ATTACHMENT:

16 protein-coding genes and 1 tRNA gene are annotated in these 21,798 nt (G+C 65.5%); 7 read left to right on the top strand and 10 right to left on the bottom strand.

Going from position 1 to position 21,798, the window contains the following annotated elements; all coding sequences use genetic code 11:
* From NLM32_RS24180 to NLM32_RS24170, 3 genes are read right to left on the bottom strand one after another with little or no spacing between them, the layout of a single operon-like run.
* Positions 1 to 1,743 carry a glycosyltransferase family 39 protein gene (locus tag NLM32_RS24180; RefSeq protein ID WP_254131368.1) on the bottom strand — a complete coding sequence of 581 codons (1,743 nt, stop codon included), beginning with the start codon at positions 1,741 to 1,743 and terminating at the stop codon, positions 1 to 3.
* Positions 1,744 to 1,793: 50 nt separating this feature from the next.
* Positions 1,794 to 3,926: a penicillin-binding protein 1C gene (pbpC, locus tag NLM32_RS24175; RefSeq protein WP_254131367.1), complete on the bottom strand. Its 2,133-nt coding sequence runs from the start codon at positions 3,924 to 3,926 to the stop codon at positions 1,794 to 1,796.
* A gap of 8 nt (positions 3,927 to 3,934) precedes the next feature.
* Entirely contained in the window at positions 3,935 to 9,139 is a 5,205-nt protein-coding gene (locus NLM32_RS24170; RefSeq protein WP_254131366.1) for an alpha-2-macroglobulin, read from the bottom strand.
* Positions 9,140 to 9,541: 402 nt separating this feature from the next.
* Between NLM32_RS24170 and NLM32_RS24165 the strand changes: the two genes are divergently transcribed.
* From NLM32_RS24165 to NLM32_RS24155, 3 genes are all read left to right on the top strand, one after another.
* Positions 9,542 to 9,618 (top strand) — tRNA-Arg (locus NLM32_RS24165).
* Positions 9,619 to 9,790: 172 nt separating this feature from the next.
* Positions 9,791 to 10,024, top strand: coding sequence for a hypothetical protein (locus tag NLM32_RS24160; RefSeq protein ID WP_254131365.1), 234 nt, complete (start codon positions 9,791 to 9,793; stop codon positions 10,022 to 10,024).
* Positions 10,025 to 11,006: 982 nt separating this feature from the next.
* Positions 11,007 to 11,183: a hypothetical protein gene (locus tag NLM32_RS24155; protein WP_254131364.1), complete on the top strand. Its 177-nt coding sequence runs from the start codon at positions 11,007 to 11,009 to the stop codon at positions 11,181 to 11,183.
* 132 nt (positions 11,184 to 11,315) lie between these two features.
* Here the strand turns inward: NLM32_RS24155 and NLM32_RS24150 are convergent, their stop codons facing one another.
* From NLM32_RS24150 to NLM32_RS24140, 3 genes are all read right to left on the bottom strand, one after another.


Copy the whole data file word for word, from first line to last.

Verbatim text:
16 protein-coding genes and 1 tRNA gene are annotated in these 21,798 nt (G+C 65.5%); 7 read left to right on the top strand and 10 right to left on the bottom strand.

Going from position 1 to position 21,798, the window contains the following annotated elements; all coding sequences use genetic code 11:
* From NLM32_RS24180 to NLM32_RS24170, 3 genes are read right to left on the bottom strand one after another with little or no spacing between them, the layout of a single operon-like run.
* Positions 1 to 1,743 carry a glycosyltransferase family 39 protein gene (locus tag NLM32_RS24180; RefSeq protein ID WP_254131368.1) on the bottom strand — a complete coding sequence of 581 codons (1,743 nt, stop codon included), beginning with the start codon at positions 1,741 to 1,743 and terminating at the stop codon, positions 1 to 3.
* Positions 1,744 to 1,793: 50 nt separating this feature from the next.
* Positions 1,794 to 3,926: a penicillin-binding protein 1C gene (pbpC, locus tag NLM32_RS24175; RefSeq protein WP_254131367.1), complete on the bottom strand. Its 2,133-nt coding sequence runs from the start codon at positions 3,924 to 3,926 to the stop codon at positions 1,794 to 1,796.
* A gap of 8 nt (positions 3,927 to 3,934) precedes the next feature.
* Entirely contained in the window at positions 3,935 to 9,139 is a 5,205-nt protein-coding gene (locus NLM32_RS24170; RefSeq protein WP_254131366.1) for an alpha-2-macroglobulin, read from the bottom strand.
* Positions 9,140 to 9,541: 402 nt separating this feature from the next.
* Between NLM32_RS24170 and NLM32_RS24165 the strand changes: the two genes are divergently transcribed.
* From NLM32_RS24165 to NLM32_RS24155, 3 genes are all read left to right on the top strand, one after another.
* Positions 9,542 to 9,618 (top strand) — tRNA-Arg (locus NLM32_RS24165).
* Positions 9,619 to 9,790: 172 nt separating this feature from the next.
* Positions 9,791 to 10,024, top strand: coding sequence for a hypothetical protein (locus tag NLM32_RS24160; RefSeq protein ID WP_254131365.1), 234 nt, complete (start codon positions 9,791 to 9,793; stop codon positions 10,022 to 10,024).
* Positions 10,025 to 11,006: 982 nt separating this feature from the next.
* Positions 11,007 to 11,183: a hypothetical protein gene (locus tag NLM32_RS24155; protein WP_254131364.1), complete on the top strand. Its 177-nt coding sequence runs from the start codon at positions 11,007 to 11,009 to the stop codon at positions 11,181 to 11,183.
* 132 nt (positions 11,184 to 11,315) lie between these two features.
* Here the strand turns inward: NLM32_RS24155 and NLM32_RS24150 are convergent, their stop codons facing one another.
* From NLM32_RS24150 to NLM32_RS24140, 3 genes are all read right to left on the bottom strand, one after another.